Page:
The critical issue is to examine ways of value engineering, or what Subramanian calls “salami tactics”. This, drawing from his vast experience across many organisations, could range from changing the way, say, tea sachets are transported to the distributor — it is possible to replace space-occupying cardboard boxes with gunny bags to minimise transport and packaging costs. Or by focusing on a creative, it is possible to reduce the length of a TV commercial from 30 to 20 seconds, with concomitant savings.
No one understands “salami tactics” better than car makers. For them, as Jagdish Khattar, former managing director of Suzuki’s India subsidiary Maruti puts it, “the selling price is determined by the market but costs are in our control”. This is a lesson Maruti Suzuki imbibed after its strike in 2001, when it introduced the Baleno, WagonR and the Alto.
Recalls Khattar, “We were in a hurry to introduce these models after the strike but the import content was very high, and we were losing money, sometimes by as much Rs 1.5 lakh per car. So we launched a vigorous localisation programme, setting out an engineering plan monitored by the management committee.” Eventually, the differential between Maruti’s Alto and its best-selling 800, for example, was reduced from about Rs 1 lakh to Rs 10,000 over a year and a half.
The exercise began, Khattar says, with a target price from which they worked backwards, disaggregating the major systems — engine, transmission, and so on. The next step was to assign it a weight in the total cost. This, then, became the target price of each component which was conveyed to the vendor who had to sign an MoU with a specific localisation schedule.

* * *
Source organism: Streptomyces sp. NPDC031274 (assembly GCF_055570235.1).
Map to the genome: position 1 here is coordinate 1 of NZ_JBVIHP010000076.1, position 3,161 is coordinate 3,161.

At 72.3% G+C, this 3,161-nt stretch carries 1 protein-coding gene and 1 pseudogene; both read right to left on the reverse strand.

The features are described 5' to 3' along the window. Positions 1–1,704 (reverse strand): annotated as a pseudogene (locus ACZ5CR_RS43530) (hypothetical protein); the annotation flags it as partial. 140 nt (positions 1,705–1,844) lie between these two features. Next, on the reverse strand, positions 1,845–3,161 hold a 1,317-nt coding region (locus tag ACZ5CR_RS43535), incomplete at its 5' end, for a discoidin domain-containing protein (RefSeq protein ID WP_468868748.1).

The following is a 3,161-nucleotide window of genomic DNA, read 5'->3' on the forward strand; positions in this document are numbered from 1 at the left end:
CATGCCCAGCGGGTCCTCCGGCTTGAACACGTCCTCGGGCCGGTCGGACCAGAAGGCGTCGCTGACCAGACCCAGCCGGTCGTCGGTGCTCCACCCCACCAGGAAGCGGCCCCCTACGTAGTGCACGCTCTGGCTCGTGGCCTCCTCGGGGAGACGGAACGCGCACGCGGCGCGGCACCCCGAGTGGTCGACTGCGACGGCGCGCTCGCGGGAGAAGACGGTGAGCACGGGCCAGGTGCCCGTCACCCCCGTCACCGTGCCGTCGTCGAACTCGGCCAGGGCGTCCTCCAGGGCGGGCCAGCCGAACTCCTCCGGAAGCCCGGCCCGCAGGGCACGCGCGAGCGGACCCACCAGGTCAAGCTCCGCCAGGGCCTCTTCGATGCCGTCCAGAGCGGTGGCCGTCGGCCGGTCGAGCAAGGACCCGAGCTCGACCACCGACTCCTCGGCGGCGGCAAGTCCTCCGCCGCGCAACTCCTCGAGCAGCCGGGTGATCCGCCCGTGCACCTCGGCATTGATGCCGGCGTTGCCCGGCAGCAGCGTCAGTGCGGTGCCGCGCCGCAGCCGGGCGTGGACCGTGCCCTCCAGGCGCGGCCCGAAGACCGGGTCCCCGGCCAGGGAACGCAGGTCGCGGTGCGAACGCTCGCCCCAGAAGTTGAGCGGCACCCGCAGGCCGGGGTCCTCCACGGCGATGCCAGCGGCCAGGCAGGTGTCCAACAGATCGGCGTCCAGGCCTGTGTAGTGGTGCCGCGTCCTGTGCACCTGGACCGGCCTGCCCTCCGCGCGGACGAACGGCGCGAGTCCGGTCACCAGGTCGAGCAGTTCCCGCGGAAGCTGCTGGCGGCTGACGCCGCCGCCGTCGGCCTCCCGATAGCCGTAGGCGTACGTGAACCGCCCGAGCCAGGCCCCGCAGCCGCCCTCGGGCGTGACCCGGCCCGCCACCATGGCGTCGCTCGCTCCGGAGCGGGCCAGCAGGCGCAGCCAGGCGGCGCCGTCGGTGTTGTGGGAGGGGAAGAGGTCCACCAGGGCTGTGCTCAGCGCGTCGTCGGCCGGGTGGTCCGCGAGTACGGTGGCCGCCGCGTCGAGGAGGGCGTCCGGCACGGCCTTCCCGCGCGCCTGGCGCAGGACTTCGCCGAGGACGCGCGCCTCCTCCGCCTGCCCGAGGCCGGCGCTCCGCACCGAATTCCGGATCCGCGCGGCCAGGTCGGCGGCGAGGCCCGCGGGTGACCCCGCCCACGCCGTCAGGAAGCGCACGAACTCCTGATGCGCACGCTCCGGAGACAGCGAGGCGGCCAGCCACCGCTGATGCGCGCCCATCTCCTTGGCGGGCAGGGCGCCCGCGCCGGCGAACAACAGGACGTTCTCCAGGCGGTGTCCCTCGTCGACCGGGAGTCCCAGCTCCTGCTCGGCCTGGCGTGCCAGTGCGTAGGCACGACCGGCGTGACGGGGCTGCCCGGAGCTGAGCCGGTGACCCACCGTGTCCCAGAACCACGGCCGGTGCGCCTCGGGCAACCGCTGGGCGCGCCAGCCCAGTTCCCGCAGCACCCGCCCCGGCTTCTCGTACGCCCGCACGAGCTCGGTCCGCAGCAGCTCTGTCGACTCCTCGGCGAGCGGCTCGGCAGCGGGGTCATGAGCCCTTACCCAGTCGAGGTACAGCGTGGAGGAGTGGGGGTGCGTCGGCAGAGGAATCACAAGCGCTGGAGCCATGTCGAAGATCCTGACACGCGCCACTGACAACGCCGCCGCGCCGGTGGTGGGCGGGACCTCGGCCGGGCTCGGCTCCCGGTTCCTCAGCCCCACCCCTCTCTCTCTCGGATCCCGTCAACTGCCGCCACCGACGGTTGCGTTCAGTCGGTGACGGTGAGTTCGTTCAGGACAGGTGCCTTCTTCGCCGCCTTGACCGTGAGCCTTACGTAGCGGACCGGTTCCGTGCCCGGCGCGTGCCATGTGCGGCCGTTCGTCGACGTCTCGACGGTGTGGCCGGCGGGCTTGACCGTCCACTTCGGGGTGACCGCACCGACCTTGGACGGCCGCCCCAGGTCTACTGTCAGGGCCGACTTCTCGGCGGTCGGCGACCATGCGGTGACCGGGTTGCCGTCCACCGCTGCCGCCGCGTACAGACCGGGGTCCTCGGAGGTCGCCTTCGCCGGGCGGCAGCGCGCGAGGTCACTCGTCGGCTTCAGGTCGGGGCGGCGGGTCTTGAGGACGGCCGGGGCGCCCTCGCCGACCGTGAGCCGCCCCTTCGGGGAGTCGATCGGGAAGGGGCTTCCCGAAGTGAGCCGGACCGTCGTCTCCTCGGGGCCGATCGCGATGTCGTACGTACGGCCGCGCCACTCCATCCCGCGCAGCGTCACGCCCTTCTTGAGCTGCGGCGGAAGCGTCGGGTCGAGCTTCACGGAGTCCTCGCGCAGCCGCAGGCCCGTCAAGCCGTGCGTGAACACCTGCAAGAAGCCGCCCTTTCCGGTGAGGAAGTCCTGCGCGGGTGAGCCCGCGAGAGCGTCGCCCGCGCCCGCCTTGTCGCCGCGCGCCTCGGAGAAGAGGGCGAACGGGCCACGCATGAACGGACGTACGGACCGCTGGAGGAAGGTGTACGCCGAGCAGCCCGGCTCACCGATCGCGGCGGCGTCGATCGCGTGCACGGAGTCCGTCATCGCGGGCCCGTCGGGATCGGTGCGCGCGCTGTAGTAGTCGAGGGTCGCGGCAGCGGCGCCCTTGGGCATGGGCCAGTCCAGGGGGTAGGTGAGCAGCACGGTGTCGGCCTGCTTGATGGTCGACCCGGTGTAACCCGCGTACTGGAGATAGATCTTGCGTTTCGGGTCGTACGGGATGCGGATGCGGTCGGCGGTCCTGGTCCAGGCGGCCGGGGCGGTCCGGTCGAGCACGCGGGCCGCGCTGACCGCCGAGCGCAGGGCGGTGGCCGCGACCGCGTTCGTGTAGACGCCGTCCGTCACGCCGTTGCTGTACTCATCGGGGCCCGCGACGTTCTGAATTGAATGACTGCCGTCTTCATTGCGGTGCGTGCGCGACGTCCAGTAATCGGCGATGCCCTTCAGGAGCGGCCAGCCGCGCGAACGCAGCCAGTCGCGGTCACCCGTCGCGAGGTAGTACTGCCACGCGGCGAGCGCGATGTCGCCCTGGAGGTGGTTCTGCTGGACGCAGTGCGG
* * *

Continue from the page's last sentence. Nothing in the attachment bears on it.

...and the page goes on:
How are vendors motivated to comply? Messaging, Khattar says. “We didn’t go for cost reduction by the danda; we never told the vendor to reduce price but cost”. Second, the benefits of the cost cut were calibrated so that vendors received a larger share of revenue for every reduction with each year. “That way, it’s a win-win for both — we were able to sell more so they got more business and our credibility went up”.
Not all costs are wasteful, however. Indeed, one common error companies make when markets are growing but profits are under pressure is to cut costs that are considered “discretionary”: advertising and promotion or the sales function. “Cutting back on anything connected with growth is like putting a rope around your neck,” says GSKCH’s Subramanian.
The same rule would apply to companies that cut back on quality parameters in such circumstances. One example is when Hindustan Unilever cut the total fatty matter (TFM) in its soaps some years ago. TFM determines the softness and lather of a soap and when it was cut in several popular brands like Lifebuoy market shares dipped.
Not postponing critical investments that create efficiencies is another counter-intuitive lesson. For instance, a fast-growing chemicals company needed larger trucks to transport its products but could not deploy them for lack of sufficient space to turn such large vehicles in the factory. Although the company was in the middle of a cost-cutting programme, it invested in widening the roads and other infrastructure to accommodate bigger trucks so that it was in a position to ship greater volumes in the future.
Similarly, a fertiliser company was advised to replace the manual loading of fertiliser bags with a boom conveyor; although contract manual labour is cheaper, they are unlikely to be able to handle the volumes envisaged in the company’s growth plans in the long run. “It’s a question of considering what is strategic and what is non-strategic, says Chawla of EY, “so not all cost-cutting exercises involve spending reductions — there’s also a case for ‘good expenditure’.”